On February 12, 2014, the National Institute of Standards and Technology NIST released the first version of the Framework for Improving Critical Infrastructure Cybersecurity or Cybersecurity Framework CSF [1].

The Cybersecurity Framework CSF is intended to enable organizations regardless of sector, size, degree of cybersecurity risk, or cybersecurity sophistication to apply the principles and best practices of risk management for improving the security and resilience of critical infrastructure.

The CSF relies on a variety of existing cybersecurity standards, guidelines, and best practices to enable critical infrastructure providers to achieve resilience against cybersecurity incidents.

Building from those standards, guidelines, and best practices, the CSF provides a common taxonomy and mechanism for organizations to:

  • Describe their current cybersecurity posture.
  • Describe their target state for cybersecurity.
  • Identify and prioritize opportunities for improvement within the context of a continuous and repeatable process.
  • Assess progress toward the target state.
  • Communicate among internal and external stakeholders about cybersecurity risk.

The CSF is intended to complement, not replace, an organization’s risk management process and cybersecurity program.

It is expected that the organization can use its current processes and leverage the Framework to identify opportunities to strengthen and communicate its management of cybersecurity risk while aligning with industry best practices.

Alternatively, an organization without an existing cybersecurity program can use the Framework as a reference to establish one.

On March 2014, the US Coast Guard released a message on Cybersecurity and the Marine Transportation System.

In this message several key ideas were highlighted [2]:

  • Cyber related vulnerabilities are a growing portion of the total risk exposure facing the Marine Transportation System (MTS).
  • Cyber threats to critical infrastructure continue to grow and represent one of the most serious national security challenges we must confront.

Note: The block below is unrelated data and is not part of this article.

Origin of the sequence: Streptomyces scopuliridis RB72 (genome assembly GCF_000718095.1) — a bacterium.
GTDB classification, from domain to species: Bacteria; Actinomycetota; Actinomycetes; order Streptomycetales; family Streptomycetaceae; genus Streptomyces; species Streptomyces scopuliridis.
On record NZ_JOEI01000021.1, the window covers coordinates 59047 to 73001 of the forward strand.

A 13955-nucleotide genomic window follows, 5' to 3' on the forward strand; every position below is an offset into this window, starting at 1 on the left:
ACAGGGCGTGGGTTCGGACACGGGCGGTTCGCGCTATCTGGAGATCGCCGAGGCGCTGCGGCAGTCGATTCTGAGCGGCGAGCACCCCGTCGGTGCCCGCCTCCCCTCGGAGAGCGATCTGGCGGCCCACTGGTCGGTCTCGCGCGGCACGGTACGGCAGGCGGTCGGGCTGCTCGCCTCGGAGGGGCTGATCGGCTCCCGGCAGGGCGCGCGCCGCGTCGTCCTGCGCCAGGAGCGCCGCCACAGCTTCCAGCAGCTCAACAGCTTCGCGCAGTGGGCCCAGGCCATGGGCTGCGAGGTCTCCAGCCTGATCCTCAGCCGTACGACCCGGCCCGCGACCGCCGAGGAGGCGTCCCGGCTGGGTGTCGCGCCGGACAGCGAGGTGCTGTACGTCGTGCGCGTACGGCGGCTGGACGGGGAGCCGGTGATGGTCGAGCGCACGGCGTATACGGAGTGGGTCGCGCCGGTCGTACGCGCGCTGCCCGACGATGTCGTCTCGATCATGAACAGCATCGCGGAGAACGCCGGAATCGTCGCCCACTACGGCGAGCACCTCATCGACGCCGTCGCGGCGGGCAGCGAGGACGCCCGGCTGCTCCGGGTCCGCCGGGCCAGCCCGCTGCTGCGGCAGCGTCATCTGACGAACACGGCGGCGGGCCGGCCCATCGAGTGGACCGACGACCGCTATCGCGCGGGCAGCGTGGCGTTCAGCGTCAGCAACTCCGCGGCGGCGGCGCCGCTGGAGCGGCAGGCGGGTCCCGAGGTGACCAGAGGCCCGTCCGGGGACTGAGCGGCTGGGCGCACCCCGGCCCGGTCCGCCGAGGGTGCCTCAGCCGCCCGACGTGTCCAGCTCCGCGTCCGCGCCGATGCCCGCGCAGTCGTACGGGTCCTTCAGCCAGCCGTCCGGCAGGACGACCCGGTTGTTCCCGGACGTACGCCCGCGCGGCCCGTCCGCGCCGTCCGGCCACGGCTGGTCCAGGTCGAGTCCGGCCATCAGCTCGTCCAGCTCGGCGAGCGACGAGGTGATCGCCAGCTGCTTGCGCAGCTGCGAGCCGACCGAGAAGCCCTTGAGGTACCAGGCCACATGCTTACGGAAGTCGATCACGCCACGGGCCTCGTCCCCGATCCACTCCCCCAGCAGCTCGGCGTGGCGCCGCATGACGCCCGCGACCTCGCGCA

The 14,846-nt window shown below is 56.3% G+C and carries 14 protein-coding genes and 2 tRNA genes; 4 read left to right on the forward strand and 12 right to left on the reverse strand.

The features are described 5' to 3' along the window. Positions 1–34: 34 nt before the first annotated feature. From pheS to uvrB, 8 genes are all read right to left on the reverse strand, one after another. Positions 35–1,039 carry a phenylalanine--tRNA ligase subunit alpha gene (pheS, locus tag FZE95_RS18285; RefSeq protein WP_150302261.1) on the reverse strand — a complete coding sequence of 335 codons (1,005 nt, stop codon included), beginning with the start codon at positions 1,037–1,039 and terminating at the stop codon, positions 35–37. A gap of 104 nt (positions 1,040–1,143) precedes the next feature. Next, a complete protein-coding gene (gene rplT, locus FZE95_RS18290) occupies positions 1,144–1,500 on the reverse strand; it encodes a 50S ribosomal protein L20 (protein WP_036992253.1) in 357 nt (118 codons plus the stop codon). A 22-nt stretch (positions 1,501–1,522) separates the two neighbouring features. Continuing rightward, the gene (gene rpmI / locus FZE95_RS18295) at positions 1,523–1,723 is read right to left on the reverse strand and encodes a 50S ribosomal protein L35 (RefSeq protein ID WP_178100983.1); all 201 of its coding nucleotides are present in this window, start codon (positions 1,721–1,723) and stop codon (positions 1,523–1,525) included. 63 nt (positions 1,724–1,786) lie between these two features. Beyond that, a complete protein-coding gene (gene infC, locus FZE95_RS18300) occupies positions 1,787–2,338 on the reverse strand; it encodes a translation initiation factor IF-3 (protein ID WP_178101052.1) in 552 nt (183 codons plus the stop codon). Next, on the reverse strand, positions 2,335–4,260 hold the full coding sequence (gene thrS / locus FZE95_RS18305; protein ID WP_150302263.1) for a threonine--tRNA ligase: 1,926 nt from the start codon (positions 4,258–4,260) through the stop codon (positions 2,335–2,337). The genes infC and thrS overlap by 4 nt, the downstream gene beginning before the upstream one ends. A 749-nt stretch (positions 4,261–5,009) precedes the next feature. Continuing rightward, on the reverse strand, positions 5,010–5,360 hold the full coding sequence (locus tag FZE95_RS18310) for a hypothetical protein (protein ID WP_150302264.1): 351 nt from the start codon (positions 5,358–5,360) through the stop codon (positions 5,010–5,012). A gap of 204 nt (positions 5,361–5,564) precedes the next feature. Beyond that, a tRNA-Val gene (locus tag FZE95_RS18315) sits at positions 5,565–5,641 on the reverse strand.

• It is recommended to work with industry partners and government to identify, evaluate, and address cyber security risks.
  • National Institute of Standards and Technology (NIST) recently released the Cyber Security Framework (CSF).
  • Coast Guard strongly encourages vessel and facility security operators to voluntarily review the CSF to determine how it might help them improve their cyber security posture.
  • Vessel and facility operators are not required to incorporate cyber risks into their security assessments or security plans at this time, but may do so on a voluntary basis.
  • Captains of the Ports COTPs should encourage vessel and facility operators to inventory their cyber systems, identify those that could potentially contribute to a Transportation Security Incident TSI.

The Transportation Systems Sector-Specific Plan defines cybersecurity as the prevention of damage to, unauthorized use of, or exploitation of, and, if needed, the restoration of electronic information and communications systems and the information contained therein to ensure confidentiality, integrity, and availability [3].

In July 2015 the USCG published its Cyber strategy identifying three priorities critical to defending the maritime domain [4]:

  • Defend cyberspace – Ensure the full scope of the Coast Guard’s capabilities are effective and efficient by building and maintaining secure and resilient Coast Guard information networks.
  • Enable operations – Detect, deter, disable and defeat adversaries by developing and leveraging a diverse set of cyber capabilities and authorities.
  • Protect critical infrastructure through a unity of effort to protect maritime infrastructure from attacks, disasters and accidents.

Although the first two priorities refer mainly to USCG resources, the third one includes the critical commercial maritime infrastructure and transportation systems.

The Maritime critical infrastructure and the MTS are considered vital to the economy of the nation. The MTS includes ocean carriers, coastwise shipping along the shores and inland, and the Nation’s ports and terminals.

Cyber systems enable the MTS to operate with unprecedented speed and efficiency. Those same cyber systems also create potential vulnerabilities.

Although vessel and facility operators are not required to incorporate cyber risks into their security assessments or security plans at this time, in my opinion, given the potential high impacts to human life, operations and the environment, all security plans and Safety Management Systems SMS should consider cyber risks and how to respond to cyber incidents.

For ideas on how to incorporate cyber risk in maritime operations you can check the blog articles Maritime cybersecurity using ISPS and ISM codes and Vessel cybersecurity risk analysis.

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